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What Is Right Isn’t Always What Is Legal

in Communicating Liberty, From Me To You, Liberator Online by Brett Bittner Comments are off

What Is Right Isn’t Always What Is Legal

This article was featured in our weekly newsletter, the Liberator Online. To receive it in your inbox, sign up here.

When discussing libertarianism with others, never forget that we have one of the best tools at our disposal at almost all times. We have the biggest recruiter to libertarian philosophy, and that is government.

One of the best ways that we can utilize that tool is that we can talk about the difference between what is right and what is legal.

Those two are NOT one in the same. On the one hand, we can talk about the things that are right. We can talk about the things that we know to be true. We can talk about the things that are the result of the decisions that you and I make about what is right for us.

On the other, we have what is legal. Those decisions aren’t necessarily something we were a party to. Many times these things were decided before we were even born, and often, they were decided hundreds or thousands of miles away from the situation at hand by people we’ve not met and we’ll never meet. They know nothing about our situation.

Do you honestly believe that we would see people that were arrested for feeding the homeless without a permit if we were focused on what is right vs. what is legal?

Do you think we would see people fined for growing their own food, instead of having a lawn? Or for having chickens in their backyard for fresh eggs? Or want to be more self-sustaining?

Would we see children suffering because they aren’t able to get the medicine that their doctor would otherwise prescribe if it were legal?

We can utilize these examples and many more as we talk about the difference between those two things, because we can then drive the discussion to be about how when we let others make our decisions, we’re at their mercy. We aren’t deciding for ourselves what is right and what is wrong. We outsource that morality to somebody else.

When you outsource that decision-making, when we outsource that morality to someone else, you’re at the mercy of what they believe to be right, good, and true, and not what is the best outcome for you and for me.

When we’re talking about libertarianism, we can really take an opportunity by focusing on the difference between right and legal. Again, they’re not the same, and we don’t need to let people think that they are.

 

Cop Fired for Doing the Right Thing

in Criminal Justice, Liberator Online, News You Can Use by Jackson Jones Comments are off

Cop Fired for Doing the Right Thing

This article was featured in our weekly newsletter, the Liberator Online. To receive it in your inbox, sign up here.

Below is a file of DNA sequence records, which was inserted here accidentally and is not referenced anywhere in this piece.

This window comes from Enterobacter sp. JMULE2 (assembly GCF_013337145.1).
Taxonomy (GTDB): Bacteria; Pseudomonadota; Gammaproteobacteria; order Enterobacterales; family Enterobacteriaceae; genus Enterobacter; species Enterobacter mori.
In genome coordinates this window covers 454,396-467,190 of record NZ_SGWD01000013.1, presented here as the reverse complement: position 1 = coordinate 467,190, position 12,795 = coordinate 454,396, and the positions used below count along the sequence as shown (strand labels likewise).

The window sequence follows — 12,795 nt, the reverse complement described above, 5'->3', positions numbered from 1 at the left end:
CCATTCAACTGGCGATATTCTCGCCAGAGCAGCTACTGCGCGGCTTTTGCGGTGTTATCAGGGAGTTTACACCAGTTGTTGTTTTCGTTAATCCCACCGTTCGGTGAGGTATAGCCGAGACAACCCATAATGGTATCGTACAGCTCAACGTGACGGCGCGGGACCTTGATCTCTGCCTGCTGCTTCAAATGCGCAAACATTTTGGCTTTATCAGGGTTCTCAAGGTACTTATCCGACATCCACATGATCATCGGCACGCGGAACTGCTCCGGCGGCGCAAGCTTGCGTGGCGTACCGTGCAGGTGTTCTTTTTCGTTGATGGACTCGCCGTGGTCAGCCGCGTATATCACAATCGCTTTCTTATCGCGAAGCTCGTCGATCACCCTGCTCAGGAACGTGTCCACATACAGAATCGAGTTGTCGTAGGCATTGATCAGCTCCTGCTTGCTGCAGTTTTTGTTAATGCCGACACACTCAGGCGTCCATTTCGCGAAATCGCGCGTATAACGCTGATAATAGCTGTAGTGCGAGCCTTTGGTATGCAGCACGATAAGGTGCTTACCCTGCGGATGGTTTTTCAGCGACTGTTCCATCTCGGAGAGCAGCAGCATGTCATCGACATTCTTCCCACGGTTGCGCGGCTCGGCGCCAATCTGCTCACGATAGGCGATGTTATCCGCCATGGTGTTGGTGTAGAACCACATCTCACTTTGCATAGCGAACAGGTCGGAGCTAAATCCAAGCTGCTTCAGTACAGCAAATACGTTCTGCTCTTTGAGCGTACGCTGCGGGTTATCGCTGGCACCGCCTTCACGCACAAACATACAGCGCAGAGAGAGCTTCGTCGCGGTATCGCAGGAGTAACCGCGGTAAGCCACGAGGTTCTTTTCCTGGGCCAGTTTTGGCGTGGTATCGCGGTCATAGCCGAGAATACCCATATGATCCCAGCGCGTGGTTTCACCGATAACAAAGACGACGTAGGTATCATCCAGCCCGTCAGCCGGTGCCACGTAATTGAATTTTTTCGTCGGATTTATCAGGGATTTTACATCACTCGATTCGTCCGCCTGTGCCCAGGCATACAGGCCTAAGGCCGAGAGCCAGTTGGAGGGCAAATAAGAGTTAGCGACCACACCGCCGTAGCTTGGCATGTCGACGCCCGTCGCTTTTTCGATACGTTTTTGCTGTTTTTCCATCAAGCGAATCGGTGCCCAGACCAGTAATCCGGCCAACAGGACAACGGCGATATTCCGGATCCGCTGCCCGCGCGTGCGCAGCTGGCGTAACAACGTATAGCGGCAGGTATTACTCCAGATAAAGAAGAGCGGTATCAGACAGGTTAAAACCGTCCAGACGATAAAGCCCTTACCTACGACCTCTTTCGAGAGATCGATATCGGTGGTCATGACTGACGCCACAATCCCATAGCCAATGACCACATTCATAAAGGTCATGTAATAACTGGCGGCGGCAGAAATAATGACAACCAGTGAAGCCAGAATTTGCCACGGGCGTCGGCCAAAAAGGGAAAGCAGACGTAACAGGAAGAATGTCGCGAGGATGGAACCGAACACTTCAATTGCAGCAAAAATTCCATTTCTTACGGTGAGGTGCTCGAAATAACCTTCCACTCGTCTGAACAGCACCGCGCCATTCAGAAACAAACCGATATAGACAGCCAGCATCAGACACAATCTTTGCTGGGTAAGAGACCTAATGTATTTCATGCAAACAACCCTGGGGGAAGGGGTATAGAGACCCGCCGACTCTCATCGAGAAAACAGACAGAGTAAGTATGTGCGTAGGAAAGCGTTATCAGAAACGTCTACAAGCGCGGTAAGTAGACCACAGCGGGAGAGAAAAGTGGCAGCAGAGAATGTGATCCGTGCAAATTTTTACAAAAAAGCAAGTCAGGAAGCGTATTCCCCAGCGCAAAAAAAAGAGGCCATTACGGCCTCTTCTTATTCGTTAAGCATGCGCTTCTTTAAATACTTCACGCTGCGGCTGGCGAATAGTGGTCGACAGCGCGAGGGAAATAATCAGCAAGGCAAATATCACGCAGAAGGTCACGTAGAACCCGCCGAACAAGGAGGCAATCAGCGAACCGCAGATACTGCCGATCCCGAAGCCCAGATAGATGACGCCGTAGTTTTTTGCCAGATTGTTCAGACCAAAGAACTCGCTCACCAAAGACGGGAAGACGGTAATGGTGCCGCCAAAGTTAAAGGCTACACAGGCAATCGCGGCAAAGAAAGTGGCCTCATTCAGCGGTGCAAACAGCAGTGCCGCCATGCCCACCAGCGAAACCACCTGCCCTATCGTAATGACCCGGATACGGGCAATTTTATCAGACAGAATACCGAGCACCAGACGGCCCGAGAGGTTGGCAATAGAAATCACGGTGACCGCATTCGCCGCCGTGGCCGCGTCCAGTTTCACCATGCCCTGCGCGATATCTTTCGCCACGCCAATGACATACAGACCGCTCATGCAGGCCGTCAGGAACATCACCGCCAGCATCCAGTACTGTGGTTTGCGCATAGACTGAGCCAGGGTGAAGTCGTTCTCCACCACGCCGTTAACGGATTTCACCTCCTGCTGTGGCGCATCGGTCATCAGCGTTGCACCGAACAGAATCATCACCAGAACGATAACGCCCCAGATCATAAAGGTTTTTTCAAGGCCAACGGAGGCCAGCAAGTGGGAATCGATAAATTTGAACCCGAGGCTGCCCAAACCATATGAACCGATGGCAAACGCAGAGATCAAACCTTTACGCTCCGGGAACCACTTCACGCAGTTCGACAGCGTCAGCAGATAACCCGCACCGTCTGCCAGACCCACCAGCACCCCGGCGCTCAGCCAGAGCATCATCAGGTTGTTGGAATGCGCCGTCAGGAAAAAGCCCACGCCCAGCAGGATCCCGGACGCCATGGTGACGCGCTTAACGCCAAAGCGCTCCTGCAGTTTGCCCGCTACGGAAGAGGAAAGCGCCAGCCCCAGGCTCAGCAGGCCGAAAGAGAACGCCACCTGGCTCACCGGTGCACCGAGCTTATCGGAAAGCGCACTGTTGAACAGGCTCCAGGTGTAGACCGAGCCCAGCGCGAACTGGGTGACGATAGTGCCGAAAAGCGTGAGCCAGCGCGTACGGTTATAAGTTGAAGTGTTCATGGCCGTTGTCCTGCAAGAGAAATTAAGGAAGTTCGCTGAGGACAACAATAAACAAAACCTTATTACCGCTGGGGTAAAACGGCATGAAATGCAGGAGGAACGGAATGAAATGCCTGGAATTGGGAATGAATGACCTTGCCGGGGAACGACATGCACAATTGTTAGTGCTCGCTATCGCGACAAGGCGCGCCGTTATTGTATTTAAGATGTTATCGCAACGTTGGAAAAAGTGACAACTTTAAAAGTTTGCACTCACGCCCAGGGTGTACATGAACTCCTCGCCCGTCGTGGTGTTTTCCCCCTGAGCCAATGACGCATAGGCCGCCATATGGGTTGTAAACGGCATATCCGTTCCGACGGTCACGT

Jay Park was following a recently passed Georgia law extending amnesty to those who seek medical attention for others in need when he refused to arrest two underage college students who had far too much to drink.

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The Georgia General Assembly passed the 9-1-1 Medical Amnesty Law in March 2014. Gov. Nathan Deal, R-Ga., put his signature on the bill not long after. The bill extends amnesty to people who seek medical attention to those who may have overdosed on illegal drugs and underage individuals who were consuming alcohol.

The idea is that amnesty may save the lives of those who may have otherwise died because those who they were with were scared of being prosecuted. As of August 2015, 32 states have passed a 9-1-1 “Good Samaritan” law, according to the Drug Policy Alliance.

In September 2014, Park was called to a scene where two underage female students had been drinking. The University of Georgia wrongly believed amnesty applied if the intoxicated person was the one who made the call. After speaking to state lawmakers who worked on the law and a judge, he believed the university had gross misinterpreted the law.

Park, who served for four years as a police officer for the University of Georgia, was fired for refusing to arrest two underage students who fell under the protections of Georgia’s 9-1-1 Medical Amnesty Law.

University of Georgia Police Chief Jimmy Williamson recorded the firing of Park. “You went outside the chain of command,” Williamson told the dismissed officer. “You’re an embarrassment to this agency.”

Current and former students have petitioned Williamson to reinstate Park, without success. An online petition has gained nearly 5,000 signatures. “In the interest of preserving the safe environment within the University of Georgia community,” the petition states, “I ask that you reinstate Officer Jay Park, expunge his most recent personnel record for insubordination, and commit your officers to serving and protecting in a legal and ethical manner.”

Park, who has been unable to find work in law enforcement as a result of his firing from the University of Georgia, has filed a lawsuit against the Georgia Board of Regents, which governs the state’s university system; the University of Georgia Police Department; and others, including Williamson.

Frankly, it’s discouraging to see so many instances of police officers getting away with abusing their authority and not face any repercussions, and finally see one who did the right thing lose his job because of it. Here’s hoping Park either wins his suit and is awarded monetary damages for the harm to his reputation.